TIME-KEEPING AMONG DANCERS WAS INVESTIGATED by measuring a dancer's movement in the presence and absence of music. If an internal clock was at work, then change from the ideal would manifest as scaling---consistently faster or slower unaccompanied performance; if time differences were due to lapsing, then sections from the with-music condition would be deleted, or material would be inserted into the no-music condition. Motion was recorded during ensemble performances of a four-minute choreographed piece with and without music. The median of 24 markers in the height dimension was analyzed for scaling and lapsing. Twenty percent of the variance was accounted for by sporadic scaling. Lapses---insertions and deletions---accounted for nearly all the speeding up---10.45 of 14 s. As in musical performance of memorized material, lapsing rather than scaling accounted for timing variations. Automation of lapsing and scaling detection has application in the analysis of music and dance time series data.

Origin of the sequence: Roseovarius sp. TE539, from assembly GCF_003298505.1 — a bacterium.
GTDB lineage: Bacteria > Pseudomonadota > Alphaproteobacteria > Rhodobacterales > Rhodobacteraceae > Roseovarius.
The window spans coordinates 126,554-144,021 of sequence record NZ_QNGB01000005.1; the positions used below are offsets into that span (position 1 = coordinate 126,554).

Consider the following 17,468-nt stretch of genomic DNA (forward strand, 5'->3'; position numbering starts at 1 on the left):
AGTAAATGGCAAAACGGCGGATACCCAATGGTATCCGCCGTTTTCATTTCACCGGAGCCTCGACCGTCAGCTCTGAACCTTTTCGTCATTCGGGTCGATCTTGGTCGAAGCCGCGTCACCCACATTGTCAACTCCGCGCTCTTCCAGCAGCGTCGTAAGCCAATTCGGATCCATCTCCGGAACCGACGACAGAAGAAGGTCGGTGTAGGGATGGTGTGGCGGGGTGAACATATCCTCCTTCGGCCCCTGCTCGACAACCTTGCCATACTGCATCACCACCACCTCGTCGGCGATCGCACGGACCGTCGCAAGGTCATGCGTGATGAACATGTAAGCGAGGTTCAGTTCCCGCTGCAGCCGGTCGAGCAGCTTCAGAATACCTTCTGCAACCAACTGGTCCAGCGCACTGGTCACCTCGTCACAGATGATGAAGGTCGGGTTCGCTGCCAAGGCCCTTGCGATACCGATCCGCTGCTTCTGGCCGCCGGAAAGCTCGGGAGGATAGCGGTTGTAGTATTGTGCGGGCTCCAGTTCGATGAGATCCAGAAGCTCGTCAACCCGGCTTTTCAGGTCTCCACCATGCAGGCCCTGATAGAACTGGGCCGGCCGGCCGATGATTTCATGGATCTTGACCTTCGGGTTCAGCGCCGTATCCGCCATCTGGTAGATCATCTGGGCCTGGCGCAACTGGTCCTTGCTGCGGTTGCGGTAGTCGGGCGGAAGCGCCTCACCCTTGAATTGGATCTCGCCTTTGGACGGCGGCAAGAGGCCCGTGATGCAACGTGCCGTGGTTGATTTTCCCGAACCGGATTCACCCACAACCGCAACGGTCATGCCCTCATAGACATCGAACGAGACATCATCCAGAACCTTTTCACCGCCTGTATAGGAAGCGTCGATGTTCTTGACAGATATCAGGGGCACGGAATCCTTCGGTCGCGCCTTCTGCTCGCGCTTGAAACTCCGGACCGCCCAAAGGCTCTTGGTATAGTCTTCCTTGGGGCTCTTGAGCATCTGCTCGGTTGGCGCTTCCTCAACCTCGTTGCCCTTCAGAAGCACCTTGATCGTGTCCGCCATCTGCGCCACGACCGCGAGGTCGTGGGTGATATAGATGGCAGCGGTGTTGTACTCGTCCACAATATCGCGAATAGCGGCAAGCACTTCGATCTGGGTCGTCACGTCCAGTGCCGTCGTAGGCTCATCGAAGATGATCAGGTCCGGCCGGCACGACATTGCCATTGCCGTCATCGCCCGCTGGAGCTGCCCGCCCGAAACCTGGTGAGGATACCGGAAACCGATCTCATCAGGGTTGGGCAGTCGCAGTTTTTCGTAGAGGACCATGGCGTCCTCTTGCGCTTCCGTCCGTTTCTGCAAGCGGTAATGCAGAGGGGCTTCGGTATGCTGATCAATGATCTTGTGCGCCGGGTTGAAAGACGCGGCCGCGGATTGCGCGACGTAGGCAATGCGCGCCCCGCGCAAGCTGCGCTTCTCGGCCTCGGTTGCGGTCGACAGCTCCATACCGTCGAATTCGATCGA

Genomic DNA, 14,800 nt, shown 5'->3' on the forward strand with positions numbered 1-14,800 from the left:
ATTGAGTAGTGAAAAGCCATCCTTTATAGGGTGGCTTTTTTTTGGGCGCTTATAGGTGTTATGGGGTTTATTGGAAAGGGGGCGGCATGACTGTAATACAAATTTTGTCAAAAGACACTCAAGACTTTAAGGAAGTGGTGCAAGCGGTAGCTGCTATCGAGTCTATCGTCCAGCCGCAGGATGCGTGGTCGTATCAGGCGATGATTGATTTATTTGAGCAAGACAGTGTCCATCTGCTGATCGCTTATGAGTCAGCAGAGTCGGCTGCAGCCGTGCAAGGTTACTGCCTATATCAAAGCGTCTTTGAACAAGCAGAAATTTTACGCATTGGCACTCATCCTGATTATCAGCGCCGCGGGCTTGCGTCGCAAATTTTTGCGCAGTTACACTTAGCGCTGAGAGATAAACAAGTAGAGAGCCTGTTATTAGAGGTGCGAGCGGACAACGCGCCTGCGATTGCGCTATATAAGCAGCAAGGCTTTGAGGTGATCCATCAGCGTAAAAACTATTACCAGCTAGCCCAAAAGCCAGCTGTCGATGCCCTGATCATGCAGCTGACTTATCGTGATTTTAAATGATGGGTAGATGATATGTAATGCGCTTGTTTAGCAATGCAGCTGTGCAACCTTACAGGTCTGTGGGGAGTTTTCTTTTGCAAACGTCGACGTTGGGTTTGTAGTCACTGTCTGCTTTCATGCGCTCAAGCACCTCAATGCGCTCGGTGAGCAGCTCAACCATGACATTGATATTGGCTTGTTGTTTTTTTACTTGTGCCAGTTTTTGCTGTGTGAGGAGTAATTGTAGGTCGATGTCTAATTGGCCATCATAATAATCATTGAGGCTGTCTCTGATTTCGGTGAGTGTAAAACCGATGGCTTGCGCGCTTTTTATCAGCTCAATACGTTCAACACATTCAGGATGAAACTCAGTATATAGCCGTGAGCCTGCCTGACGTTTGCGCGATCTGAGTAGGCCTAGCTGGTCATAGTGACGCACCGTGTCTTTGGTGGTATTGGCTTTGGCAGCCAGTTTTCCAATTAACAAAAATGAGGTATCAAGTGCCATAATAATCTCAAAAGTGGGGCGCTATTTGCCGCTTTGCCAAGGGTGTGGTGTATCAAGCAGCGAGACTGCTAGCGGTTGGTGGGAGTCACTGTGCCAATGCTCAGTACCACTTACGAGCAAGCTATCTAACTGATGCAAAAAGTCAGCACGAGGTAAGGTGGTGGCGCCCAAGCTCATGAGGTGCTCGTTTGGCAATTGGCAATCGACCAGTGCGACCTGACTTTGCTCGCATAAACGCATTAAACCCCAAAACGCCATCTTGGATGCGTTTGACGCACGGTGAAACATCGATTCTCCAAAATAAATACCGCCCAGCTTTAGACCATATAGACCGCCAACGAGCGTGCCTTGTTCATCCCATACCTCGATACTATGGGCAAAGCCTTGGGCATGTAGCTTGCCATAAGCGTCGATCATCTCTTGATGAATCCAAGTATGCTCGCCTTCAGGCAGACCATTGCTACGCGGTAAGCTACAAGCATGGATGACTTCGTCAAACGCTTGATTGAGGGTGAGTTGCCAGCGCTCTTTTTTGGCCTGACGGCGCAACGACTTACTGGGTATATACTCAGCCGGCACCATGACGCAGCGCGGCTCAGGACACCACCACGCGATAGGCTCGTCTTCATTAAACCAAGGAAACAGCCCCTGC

Moving with and Without Music: Scaling and Lapsing in Time in the Performance of Contemporary Dance
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Catherine J. Stevens, Emery Schubert, Shuai Wang, Christian Kroos, Shaun Halovic; Moving with and Without Music: Scaling and Lapsing in Time in the Performance of Contemporary Dance. Music Perception 1 June 2009; 26 (5): 451–464. doi: https://doi.org/10.1525/mp.2009.26.5.451
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